2 California offers to slash Colorado River imports

Water flows along the All-American Canal near Winterhaven on Aug. 13, 2022. The canal conveys water from the Colorado River into the Imperial Valley. Photo by Gregory Bull, AP
The All-American Canal, shown on Aug. 13, 2022, conveys water from the Colorado River into California’s Imperial Valley. Photo by Gregory Bull, AP Photo

When it comes to the environment, Western states can agree — and they can agree to disagree.

Today, Newsom is set to meet in San Francisco with Oregon Gov. Kate Brown, Washington Gov. Jay Inslee and British Columbia Premier John Horgan to “further expand the region’s climate partnership through the signing of a new climate agreement,” according to Newsom’s press office.

Meanwhile, under pressure from the federal government, California water agencies offered Wednesday to slash the amount of water they pull from the drought-stricken Colorado River starting in 2023. But it remains to be seen if California’s proposal will satisfy Arizona and Nevada, which are already facing federally mandated cuts to Colorado River water and have accused California of not contributing enough, CalMatters’ Rachel Becker reports. Meanwhile, the Golden State warned the feds that its proposed reductions — which would largely impact Southern California residents and farmers — are contingent on federal funds, including a “clear federal commitment” to help stabilize the Salton Sea. The huge inland lake has been receding — and growing saltier — as growers conserve water

3 California election updates

Senator Brian Dahle, candidate for Governor of California, gives an interview to CalMatters in Sacramento on Apr. 5, 2022. Photo by Martin do Nascimento, CalMatters
State Sen. Brian Dahle answers questions from CalMatters reporters in Sacramento on Apr. 5, 2022. Photo by Martin do Nascimento, CalMatters

California’s Nov. 8 election is inching ever closer, so let’s dive into the latest updates:

  • Newsom and his Republican challenger, state Sen. Brian Dahle of Bieber, are set to hold a gubernatorial debate on KQED radio on Oct. 23. But Dahle now wants to debate sooner — given that county elections offices are required to start sending mail-in ballots no later than Monday — and on live TV. So he’s resorted to launching a petition to get Newsom to agree.
  • The race for state controller, already the most closely watched among statewide elected positions on the ballot, keeps heating up. The latest: Republican Lanhee Chen is attacking Democrat Malia Cohen for the state’s 2021 suspension of her business license and for the 2010 foreclosure of her San Francisco condo, the Los Angeles Times reports. “If Malia can’t figure out how to manage her own finances, she shouldn’t be allowed anywhere near ours,” said Chen, whose campaign told me it is today launching a new video and website highlighting Cohen’s “record of financial failures.” The video, titled “Imagine,” is part of an upcoming seven-figure statewide media buy. In it, a man’s voice intones, “Imagine buying a house and not paying the mortgage. Malia Cohen did. Imagine not paying your business taxes and having your license revoked. Malia Cohen did.”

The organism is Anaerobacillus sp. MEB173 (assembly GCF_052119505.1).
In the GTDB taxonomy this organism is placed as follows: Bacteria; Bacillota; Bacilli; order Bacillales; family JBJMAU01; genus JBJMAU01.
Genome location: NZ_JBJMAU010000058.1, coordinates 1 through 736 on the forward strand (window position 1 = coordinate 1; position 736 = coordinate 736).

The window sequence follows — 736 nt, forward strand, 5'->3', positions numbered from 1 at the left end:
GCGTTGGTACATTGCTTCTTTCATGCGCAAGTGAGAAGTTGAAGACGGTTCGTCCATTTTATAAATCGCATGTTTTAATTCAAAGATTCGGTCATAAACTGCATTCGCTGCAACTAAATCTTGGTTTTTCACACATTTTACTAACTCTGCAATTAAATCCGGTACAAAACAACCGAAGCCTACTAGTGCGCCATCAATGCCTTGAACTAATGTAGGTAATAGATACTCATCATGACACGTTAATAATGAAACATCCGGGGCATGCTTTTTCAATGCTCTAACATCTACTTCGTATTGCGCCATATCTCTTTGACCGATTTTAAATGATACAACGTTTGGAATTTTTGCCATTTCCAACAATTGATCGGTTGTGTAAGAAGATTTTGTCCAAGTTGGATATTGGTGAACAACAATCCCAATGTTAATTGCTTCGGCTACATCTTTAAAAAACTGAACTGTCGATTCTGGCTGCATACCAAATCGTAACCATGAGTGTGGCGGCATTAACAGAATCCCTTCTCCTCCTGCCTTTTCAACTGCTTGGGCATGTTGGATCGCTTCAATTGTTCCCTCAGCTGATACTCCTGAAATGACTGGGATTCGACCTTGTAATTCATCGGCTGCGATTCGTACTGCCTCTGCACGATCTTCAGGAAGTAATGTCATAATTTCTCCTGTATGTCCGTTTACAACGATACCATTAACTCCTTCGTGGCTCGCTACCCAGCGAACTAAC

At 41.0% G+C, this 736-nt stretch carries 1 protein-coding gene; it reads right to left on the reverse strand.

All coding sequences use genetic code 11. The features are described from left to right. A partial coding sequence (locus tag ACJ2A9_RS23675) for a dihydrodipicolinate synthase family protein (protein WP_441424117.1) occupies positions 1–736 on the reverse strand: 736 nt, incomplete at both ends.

• Cohen told the Times she couldn’t “recall” what made her walk away from the condo and “cannot explain what happened” with her business license suspension “because I don’t recall.” Later, through a campaign spokesperson, Cohen told the Times the suspension resulted from missed mail due to an address change.
  • No news is good news — except when it comes to election endorsements. Neither the Sacramento Bee nor the Orange County Register editorial boards could bring themselves to endorse either Democratic incumbent Ricardo Lara or Republican challenger Robert Howell for California insurance commissioner. In a particularly scathing Wednesday editorial, the Sacramento Bee editorial board wrote, “What’s as remarkable as Lara’s ethical decrepitude is the virtual certainty that he will win a second term … and while it’s tempting to choose (Howell) over Lara on principle, the Republican doesn’t inspire confidence that he could serve competently in the office, let alone come anywhere near being elected to it.” The San Diego Union-Tribune editorial board, meanwhile, reluctantly endorsed Lara — but only after calling him “the lesser evil.”

CalMatters Commentary

CalMatters columnist Dan Walters: Here’s how Republicans could affect the outcome of the intensifying state Assembly speakership feud.


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New California law wants to help minority state workers get promoted. Here’s how it works. // Sacramento Bee

KQED sues California prison department for records on staff use of force and misconduct. // KQED

Vallejo Police officer who killed Sean Monterrosa fired for policy violations. // Vallejo Times Herald

Third rapper shot and killed in L.A. County in less than a month was found dead in planter. // Los Angeles Times

Alameda DA to personally review death of beloved Bay Area rapper Zumbi, says ‘new information’ has come to light. // Mercury News

Stockton serial killer: Residents afraid to venture out at night. // San Francisco Chronicle

Education on fentanyl, other drugs often optional in California schools, if offered at all. // EdSource

What will happen to a California scofflaw, his composting toilet and two acres of land in Marin County? // New York Times

Mountain lions are eating California donkeys. Why scientists say this is a good thing. // Los Angeles Times

This common item is on the way out at California grocery stores. // Mercury News

Fresno Unified gets ‘game-changing’ $20 million gift from philanthropist MacKenzie Scott. // EdSource

See you tomorrow